Six allergy life hacks for a less miserable spring

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(Courtesy/Me.me)

(Courtesy/Me.me)

It’s coming. I can hear the ground shaking. I can feel the air warming. I can see the leaf buds forming and the green stems poking out of the ground.

The allergy train is approaching, kiddos, and it waits for no one.

For those of you who see blooming trees, growing grass and opening flowers as a portent of Doom, I feel you. April and May are 100 percent miserable for those of us who are blessed with an overactive immune system. When you should be focused on your graduation photos, finals and formals, you’ll instead have a blocked nose, itchy ears and an oh-so-charming red-eyed glare.

What’s a student to do? Hopefully, with these six tips, you can avoid (or at least minimize) the misery of the allergy season and – dare I say it? – stop and smell the roses.

1. Avoid your allergy triggers

Peak pollen times are in the morning between 5 a.m. and 10 a.m., according to pollen.com. Stay inside during those times and try to limit your contact with the outdoors. Also, pollen can peak just after a spell of light rain (which disperses the particles) or during a very extended dry period. Heavy rain for a long time, along with windy weather, will clear pollen away. Check your local weather station for pollen alerts and peak times. Additionally, avoid walking around pollen-heavy areas (such as forests, gardens and greenways) until the danger zone passes.

2. Start taking your allergy meds NOW

Yes, while there’s still snow on the ground. Before you know it, the thermometer will hit 60 and you’ll feel yourself getting sniffly. By then, it’ll be too late. Allergy medications work on a cumulative level; the more you have in your system before the season starts, the better off you’ll be. If you only start taking meds when you show symptoms, your body will already have kick-started its reaction, which is harder to stop than prevent.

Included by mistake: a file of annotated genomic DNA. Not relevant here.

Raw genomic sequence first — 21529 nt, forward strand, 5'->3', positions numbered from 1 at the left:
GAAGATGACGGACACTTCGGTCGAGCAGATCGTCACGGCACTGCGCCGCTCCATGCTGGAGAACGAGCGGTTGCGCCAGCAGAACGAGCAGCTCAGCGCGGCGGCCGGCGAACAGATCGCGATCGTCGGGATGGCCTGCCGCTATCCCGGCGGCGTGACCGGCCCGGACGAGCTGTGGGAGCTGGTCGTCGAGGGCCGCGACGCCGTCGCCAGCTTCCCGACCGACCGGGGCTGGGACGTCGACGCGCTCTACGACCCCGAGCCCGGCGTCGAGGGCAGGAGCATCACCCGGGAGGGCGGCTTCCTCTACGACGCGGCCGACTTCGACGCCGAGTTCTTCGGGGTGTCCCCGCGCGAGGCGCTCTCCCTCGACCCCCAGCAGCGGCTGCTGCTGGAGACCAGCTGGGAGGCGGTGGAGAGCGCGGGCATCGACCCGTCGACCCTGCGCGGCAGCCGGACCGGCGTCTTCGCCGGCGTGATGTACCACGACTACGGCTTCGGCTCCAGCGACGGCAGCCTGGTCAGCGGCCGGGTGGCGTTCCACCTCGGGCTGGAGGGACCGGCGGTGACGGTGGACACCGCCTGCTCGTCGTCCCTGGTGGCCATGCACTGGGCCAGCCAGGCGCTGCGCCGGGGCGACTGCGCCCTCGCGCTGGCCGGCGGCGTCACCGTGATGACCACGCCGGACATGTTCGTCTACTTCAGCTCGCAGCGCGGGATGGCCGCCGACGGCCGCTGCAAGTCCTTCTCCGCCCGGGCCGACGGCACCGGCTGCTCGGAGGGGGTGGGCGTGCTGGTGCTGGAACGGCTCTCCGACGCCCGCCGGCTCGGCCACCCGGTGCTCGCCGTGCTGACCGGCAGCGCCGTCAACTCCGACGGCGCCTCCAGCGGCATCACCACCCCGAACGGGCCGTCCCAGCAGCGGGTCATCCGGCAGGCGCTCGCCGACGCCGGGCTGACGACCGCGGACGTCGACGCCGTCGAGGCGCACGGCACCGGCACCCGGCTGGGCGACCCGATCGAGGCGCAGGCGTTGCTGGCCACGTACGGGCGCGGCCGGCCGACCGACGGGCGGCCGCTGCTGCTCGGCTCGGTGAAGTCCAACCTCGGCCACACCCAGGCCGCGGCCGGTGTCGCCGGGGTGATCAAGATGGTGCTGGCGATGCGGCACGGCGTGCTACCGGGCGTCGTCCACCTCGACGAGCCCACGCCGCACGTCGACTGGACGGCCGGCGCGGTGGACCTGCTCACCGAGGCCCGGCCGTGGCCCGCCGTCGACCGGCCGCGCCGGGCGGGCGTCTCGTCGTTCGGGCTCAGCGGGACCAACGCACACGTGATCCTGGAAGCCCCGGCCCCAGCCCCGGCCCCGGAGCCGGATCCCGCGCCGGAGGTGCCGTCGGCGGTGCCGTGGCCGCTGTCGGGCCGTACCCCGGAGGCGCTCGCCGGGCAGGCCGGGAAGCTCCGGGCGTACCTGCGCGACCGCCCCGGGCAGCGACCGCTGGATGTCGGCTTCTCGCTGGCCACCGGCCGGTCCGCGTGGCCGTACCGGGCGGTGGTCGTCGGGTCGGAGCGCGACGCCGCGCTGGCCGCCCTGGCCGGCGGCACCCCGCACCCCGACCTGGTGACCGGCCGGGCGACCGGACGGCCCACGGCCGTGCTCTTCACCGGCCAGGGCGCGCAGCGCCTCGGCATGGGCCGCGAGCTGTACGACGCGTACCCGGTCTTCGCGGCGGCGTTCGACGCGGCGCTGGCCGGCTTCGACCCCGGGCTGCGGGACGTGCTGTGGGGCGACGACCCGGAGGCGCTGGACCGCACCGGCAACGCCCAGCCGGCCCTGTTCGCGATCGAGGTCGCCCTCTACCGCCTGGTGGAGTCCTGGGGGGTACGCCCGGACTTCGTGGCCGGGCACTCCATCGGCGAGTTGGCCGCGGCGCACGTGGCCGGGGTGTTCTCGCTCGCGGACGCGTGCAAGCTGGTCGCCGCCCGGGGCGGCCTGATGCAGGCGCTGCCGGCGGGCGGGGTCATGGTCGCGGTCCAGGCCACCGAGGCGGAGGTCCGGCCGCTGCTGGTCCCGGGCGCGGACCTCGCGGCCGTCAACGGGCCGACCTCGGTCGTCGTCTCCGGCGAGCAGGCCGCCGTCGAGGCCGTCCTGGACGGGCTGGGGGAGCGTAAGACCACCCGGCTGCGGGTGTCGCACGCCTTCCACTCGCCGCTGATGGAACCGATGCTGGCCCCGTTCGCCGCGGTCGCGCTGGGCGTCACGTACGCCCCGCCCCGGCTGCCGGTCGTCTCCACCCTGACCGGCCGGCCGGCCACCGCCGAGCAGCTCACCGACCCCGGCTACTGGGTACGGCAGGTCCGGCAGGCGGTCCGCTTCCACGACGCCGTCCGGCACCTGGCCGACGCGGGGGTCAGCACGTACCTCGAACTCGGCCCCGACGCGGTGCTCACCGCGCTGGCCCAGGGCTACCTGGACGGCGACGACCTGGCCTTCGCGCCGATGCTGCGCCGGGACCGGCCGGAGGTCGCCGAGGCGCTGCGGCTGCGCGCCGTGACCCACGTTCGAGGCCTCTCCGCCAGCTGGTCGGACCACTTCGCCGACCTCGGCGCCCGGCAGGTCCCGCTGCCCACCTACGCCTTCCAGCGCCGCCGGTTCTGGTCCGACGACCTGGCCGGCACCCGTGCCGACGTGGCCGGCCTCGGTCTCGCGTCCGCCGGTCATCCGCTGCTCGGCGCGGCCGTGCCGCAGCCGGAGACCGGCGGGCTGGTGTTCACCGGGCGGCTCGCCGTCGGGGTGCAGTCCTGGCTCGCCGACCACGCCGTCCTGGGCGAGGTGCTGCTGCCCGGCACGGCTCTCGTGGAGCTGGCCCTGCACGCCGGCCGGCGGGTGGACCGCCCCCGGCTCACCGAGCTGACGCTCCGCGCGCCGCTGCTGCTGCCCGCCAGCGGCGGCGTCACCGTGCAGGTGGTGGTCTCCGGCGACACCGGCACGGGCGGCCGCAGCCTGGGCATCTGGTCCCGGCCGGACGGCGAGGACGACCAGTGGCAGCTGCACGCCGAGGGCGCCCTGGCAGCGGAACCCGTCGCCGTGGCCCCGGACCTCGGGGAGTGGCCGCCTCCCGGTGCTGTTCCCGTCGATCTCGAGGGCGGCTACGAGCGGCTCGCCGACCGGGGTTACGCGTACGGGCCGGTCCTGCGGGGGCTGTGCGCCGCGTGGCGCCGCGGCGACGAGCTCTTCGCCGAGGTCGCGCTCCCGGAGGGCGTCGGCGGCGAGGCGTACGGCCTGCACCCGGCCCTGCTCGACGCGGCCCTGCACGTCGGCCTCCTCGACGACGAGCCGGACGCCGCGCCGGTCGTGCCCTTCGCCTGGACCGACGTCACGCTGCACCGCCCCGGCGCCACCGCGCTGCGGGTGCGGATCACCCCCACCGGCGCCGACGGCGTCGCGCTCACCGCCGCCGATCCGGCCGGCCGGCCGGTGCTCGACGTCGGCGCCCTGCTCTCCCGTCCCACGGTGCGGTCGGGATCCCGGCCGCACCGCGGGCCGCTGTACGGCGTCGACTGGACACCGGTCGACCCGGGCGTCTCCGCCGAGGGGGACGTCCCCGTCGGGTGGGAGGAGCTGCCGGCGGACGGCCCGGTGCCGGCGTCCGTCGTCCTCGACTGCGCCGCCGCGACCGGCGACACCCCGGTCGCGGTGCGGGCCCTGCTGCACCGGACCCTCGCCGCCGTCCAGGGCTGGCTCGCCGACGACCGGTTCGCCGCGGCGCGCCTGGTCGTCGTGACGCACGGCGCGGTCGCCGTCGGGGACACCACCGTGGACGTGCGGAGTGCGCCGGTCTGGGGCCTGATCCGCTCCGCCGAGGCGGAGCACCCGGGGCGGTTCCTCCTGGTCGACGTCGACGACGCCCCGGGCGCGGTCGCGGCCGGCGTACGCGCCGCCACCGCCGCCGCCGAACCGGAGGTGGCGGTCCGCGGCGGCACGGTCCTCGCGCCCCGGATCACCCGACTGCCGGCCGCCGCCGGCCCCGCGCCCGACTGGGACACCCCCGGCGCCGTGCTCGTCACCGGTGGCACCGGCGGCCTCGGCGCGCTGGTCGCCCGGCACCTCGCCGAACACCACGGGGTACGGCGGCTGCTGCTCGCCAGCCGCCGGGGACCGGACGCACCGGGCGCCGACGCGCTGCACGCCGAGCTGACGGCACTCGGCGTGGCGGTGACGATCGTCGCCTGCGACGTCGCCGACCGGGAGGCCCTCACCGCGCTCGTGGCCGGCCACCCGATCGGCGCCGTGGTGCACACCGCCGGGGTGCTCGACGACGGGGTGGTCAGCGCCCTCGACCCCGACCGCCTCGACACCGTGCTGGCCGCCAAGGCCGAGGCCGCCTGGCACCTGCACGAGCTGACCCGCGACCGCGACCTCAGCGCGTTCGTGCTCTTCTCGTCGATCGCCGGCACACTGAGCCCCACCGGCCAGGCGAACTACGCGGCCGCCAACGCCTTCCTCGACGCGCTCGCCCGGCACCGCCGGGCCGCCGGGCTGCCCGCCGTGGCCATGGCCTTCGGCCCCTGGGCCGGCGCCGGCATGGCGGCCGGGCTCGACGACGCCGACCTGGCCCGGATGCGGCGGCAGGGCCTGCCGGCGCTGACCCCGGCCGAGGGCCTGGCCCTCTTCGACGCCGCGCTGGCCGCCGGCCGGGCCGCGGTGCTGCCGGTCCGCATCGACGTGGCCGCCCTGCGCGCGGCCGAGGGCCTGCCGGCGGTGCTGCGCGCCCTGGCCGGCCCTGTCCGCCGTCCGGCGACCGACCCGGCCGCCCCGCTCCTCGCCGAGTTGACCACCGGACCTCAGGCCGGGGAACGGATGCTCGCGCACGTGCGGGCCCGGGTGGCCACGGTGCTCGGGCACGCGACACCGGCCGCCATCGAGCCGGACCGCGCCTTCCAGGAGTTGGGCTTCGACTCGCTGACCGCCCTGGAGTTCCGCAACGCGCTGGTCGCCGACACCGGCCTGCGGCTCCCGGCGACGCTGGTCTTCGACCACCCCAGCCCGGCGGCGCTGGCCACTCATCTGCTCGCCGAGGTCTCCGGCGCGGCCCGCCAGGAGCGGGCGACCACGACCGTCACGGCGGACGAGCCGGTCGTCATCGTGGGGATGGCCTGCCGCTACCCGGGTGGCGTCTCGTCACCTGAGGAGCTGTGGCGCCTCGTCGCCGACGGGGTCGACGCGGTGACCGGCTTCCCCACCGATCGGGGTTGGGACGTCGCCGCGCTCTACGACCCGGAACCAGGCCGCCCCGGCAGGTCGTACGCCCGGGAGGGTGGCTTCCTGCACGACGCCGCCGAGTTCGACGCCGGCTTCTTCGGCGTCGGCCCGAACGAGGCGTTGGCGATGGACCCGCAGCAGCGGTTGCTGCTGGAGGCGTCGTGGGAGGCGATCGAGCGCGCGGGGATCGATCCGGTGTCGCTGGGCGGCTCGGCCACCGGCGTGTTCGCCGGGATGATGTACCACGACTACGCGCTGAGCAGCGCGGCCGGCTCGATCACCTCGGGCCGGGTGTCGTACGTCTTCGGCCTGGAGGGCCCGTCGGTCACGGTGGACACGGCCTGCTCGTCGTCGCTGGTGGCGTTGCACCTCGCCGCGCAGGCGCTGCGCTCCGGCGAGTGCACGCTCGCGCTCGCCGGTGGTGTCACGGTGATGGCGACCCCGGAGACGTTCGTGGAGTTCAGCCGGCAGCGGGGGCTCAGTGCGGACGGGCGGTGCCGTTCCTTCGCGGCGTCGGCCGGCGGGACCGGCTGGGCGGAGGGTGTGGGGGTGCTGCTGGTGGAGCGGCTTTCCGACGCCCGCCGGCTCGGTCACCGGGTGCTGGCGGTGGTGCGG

3. Keep your belongings pollen-free

Pollen, like small children, is very clingy. It sticks to clothing, hair, backpacks, bedsheets, curtains, you name it. During peak season, try and change your clothes on a semi-frequent basis if you spend a ton of time outdoors. Change your pillowcase daily and wash your sheets weekly. If you have any cloth hangings or curtains in your room, consider taking them down until the season passes. You may want to wash your hair at the end of the day instead of in the morning. It’ll keep you from bringing pollen into your bed. Consider getting an air filter for your room to keep the nasty stuff at bay as well.

4. Manage your symptoms

When your reaction does kick in, do what you can to keep your misery to a low. Take decongestants if your nose gets mad clogged (though consult with your doctor if you’re taking other meds before doing so). Consider getting an ear-cleaning kit to remove excess wax and deal with itchiness. Diluted hydrogen peroxide is a good one – just don’t use Q-tips! A cool washcloth can help reduce redness and puffiness in your eyes, and a cold shower will help remove pollen and bring down inflammation.

5. Know what works for you

Not all allergy meds and remedies are the same. What might work for you one year might be less effective the next. Your body chemistry and immune system are dynamic and can react differently from season to season. As such, be ready to adapt and have backups. If one method isn’t working for you, move to a different one. As always, check in with your doctor or allergist for recommendations. If over-the-counter stuff is ineffective, consider getting a seasonal allergy shot or a prescription medication.  


Marlese Lessing is the news editor for The Daily Campus. She can be reached via email at marlese.lessing@uconn.edu. She tweets @marlese_lessing.

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